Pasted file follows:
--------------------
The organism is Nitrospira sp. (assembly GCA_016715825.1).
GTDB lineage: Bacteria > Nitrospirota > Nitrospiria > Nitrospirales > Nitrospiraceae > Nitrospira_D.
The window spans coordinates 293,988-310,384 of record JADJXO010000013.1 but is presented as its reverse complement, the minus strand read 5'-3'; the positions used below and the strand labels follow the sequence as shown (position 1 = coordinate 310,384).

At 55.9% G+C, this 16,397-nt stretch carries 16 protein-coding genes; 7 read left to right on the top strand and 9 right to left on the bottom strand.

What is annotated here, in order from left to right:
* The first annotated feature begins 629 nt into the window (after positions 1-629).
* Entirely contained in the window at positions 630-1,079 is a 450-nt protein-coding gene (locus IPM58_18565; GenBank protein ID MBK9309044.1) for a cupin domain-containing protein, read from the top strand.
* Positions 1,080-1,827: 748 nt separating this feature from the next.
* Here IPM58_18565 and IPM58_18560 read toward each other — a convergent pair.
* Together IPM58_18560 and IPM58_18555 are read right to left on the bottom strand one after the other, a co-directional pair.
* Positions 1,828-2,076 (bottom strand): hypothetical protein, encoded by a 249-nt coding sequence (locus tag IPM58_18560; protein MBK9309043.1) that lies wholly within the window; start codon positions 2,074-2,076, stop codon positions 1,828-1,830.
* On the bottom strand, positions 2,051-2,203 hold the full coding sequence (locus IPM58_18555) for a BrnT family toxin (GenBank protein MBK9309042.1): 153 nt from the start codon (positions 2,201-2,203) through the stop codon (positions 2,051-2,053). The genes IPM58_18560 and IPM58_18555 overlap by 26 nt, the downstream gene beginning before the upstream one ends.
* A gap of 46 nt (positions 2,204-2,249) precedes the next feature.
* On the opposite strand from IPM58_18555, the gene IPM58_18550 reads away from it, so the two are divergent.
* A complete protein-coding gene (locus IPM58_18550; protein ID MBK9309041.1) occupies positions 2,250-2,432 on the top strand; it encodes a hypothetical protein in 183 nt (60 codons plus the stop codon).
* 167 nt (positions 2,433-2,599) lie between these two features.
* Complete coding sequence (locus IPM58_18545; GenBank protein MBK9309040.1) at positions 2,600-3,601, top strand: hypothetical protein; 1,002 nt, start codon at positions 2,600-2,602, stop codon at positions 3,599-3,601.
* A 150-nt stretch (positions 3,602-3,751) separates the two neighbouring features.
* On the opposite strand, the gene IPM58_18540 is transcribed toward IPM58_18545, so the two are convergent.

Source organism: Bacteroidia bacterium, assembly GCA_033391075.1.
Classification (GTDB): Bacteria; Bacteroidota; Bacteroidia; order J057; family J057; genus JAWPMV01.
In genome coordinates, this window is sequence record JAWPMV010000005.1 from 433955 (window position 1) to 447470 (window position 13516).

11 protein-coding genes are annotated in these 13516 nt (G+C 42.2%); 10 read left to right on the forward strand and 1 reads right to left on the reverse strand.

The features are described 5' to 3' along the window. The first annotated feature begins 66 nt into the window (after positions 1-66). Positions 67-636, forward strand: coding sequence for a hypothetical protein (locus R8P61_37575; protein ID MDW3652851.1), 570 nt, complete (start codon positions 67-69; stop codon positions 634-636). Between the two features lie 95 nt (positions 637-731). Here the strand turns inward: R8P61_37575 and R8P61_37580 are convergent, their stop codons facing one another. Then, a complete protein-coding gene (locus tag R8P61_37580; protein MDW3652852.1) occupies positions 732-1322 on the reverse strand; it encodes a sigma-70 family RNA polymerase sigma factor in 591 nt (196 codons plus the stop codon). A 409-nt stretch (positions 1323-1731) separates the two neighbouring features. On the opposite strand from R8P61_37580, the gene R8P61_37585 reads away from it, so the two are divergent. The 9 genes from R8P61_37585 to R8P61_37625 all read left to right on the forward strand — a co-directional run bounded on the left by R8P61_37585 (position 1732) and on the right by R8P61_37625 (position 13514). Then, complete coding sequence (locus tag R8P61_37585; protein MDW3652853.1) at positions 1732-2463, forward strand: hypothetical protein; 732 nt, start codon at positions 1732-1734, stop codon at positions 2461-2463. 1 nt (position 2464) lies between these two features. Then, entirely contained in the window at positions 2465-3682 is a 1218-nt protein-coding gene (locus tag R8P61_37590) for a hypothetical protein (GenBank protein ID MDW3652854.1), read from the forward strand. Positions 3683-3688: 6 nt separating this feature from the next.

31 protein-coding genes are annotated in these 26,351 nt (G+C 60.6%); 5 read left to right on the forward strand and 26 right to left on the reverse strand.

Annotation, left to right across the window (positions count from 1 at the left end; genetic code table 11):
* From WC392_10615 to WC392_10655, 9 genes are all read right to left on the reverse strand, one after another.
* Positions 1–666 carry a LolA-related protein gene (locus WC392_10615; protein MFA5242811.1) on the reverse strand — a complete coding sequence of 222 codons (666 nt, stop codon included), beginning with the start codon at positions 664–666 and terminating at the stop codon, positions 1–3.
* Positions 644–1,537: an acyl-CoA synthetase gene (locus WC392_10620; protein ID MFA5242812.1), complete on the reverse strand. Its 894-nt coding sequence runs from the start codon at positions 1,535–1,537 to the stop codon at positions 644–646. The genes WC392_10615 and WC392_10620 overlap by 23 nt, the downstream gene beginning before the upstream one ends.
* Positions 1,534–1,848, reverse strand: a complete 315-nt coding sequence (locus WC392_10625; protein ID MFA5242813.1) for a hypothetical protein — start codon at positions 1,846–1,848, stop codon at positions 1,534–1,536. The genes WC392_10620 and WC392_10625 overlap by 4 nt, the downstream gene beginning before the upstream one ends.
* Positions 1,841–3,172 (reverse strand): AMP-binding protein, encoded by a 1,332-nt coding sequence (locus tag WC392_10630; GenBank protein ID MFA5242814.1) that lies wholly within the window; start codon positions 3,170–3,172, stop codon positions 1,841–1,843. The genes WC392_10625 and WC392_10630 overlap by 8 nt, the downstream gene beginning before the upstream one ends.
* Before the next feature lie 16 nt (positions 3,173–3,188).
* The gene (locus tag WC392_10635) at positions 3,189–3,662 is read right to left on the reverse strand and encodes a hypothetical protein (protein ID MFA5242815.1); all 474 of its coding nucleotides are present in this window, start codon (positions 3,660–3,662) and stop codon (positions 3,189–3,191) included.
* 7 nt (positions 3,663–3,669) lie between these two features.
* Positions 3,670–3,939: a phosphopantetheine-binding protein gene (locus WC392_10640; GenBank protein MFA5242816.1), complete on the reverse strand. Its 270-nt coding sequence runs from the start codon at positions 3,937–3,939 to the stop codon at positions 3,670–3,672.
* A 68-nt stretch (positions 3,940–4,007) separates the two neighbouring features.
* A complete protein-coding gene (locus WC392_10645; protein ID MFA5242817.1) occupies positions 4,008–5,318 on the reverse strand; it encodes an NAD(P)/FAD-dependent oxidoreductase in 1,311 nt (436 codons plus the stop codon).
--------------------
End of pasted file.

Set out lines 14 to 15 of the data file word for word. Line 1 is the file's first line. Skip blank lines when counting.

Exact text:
* On the opposite strand from IPM58_18555, the gene IPM58_18550 reads away from it, so the two are divergent.
* A complete protein-coding gene (locus IPM58_18550; protein ID MBK9309041.1) occupies positions 2,250-2,432 on the top strand; it encodes a hypothetical protein in 183 nt (60 codons plus the stop codon).